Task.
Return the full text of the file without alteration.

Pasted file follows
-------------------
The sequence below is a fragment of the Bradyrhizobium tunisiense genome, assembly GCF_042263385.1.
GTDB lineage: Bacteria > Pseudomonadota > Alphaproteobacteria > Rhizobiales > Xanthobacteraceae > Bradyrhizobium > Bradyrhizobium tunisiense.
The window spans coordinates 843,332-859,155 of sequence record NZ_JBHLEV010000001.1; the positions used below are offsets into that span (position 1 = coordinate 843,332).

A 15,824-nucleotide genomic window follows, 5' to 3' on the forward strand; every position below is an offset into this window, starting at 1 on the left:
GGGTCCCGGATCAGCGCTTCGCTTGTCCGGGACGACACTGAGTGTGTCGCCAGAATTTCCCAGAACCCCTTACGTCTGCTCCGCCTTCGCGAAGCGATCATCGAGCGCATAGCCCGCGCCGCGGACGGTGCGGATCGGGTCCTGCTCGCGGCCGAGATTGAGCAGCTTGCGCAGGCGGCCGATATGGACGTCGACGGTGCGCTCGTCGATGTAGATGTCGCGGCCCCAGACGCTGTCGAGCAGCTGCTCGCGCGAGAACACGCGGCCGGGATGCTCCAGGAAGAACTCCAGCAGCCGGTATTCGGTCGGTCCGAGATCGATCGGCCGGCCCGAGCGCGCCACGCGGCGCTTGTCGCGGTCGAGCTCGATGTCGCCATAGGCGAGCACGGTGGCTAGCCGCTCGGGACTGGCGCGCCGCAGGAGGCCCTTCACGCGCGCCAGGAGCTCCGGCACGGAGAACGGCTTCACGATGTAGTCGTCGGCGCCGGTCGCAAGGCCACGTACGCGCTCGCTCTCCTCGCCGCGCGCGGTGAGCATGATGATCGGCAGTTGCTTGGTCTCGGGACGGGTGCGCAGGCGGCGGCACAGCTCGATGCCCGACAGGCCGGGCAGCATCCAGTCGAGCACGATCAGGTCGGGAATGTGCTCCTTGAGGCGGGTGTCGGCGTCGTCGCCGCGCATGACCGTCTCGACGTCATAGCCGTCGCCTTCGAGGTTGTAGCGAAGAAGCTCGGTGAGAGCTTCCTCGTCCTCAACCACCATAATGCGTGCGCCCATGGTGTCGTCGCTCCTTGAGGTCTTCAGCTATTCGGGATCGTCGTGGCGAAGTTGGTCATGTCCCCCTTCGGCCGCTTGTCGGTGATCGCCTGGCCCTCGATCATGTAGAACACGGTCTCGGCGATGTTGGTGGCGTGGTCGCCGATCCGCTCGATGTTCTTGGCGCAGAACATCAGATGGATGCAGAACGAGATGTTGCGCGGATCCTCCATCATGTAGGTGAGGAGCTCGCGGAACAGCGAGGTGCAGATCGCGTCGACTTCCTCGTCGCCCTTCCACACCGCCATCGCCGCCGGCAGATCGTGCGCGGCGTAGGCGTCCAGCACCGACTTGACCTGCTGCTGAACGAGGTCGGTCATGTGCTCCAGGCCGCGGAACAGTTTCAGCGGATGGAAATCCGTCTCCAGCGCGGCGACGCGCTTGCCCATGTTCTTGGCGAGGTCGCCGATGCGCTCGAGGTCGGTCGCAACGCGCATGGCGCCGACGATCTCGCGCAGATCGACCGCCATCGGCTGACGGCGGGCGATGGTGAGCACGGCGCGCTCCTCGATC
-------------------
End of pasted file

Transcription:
The sequence below is a fragment of the Bradyrhizobium tunisiense genome, assembly GCF_042263385.1.
GTDB lineage: Bacteria > Pseudomonadota > Alphaproteobacteria > Rhizobiales > Xanthobacteraceae > Bradyrhizobium > Bradyrhizobium tunisiense.
The window spans coordinates 843,332-859,155 of sequence record NZ_JBHLEV010000001.1; the positions used below are offsets into that span (position 1 = coordinate 843,332).

A 15,824-nucleotide genomic window follows, 5' to 3' on the forward strand; every position below is an offset into this window, starting at 1 on the left:
GGGTCCCGGATCAGCGCTTCGCTTGTCCGGGACGACACTGAGTGTGTCGCCAGAATTTCCCAGAACCCCTTACGTCTGCTCCGCCTTCGCGAAGCGATCATCGAGCGCATAGCCCGCGCCGCGGACGGTGCGGATCGGGTCCTGCTCGCGGCCGAGATTGAGCAGCTTGCGCAGGCGGCCGATATGGACGTCGACGGTGCGCTCGTCGATGTAGATGTCGCGGCCCCAGACGCTGTCGAGCAGCTGCTCGCGCGAGAACACGCGGCCGGGATGCTCCAGGAAGAACTCCAGCAGCCGGTATTCGGTCGGTCCGAGATCGATCGGCCGGCCCGAGCGCGCCACGCGGCGCTTGTCGCGGTCGAGCTCGATGTCGCCATAGGCGAGCACGGTGGCTAGCCGCTCGGGACTGGCGCGCCGCAGGAGGCCCTTCACGCGCGCCAGGAGCTCCGGCACGGAGAACGGCTTCACGATGTAGTCGTCGGCGCCGGTCGCAAGGCCACGTACGCGCTCGCTCTCCTCGCCGCGCGCGGTGAGCATGATGATCGGCAGTTGCTTGGTCTCGGGACGGGTGCGCAGGCGGCGGCACAGCTCGATGCCCGACAGGCCGGGCAGCATCCAGTCGAGCACGATCAGGTCGGGAATGTGCTCCTTGAGGCGGGTGTCGGCGTCGTCGCCGCGCATGACCGTCTCGACGTCATAGCCGTCGCCTTCGAGGTTGTAGCGAAGAAGCTCGGTGAGAGCTTCCTCGTCCTCAACCACCATAATGCGTGCGCCCATGGTGTCGTCGCTCCTTGAGGTCTTCAGCTATTCGGGATCGTCGTGGCGAAGTTGGTCATGTCCCCCTTCGGCCGCTTGTCGGTGATCGCCTGGCCCTCGATCATGTAGAACACGGTCTCGGCGATGTTGGTGGCGTGGTCGCCGATCCGCTCGATGTTCTTGGCGCAGAACATCAGATGGATGCAGAACGAGATGTTGCGCGGATCCTCCATCATGTAGGTGAGGAGCTCGCGGAACAGCGAGGTGCAGATCGCGTCGACTTCCTCGTCGCCCTTCCACACCGCCATCGCCGCCGGCAGATCGTGCGCGGCGTAGGCGTCCAGCACCGACTTGACCTGCTGCTGAACGAGGTCGGTCATGTGCTCCAGGCCGCGGAACAGTTTCAGCGGATGGAAATCCGTCTCCAGCGCGGCGACGCGCTTGCCCATGTTCTTGGCGAGGTCGCCGATGCGCTCGAGGTCGGTCGCAACGCGCATGGCGCCGACGATCTCGCGCAGATCGACCGCCATCGGCTGACGGCGGGCGATGGTGAGCACGGCGCGCTCCTCGATC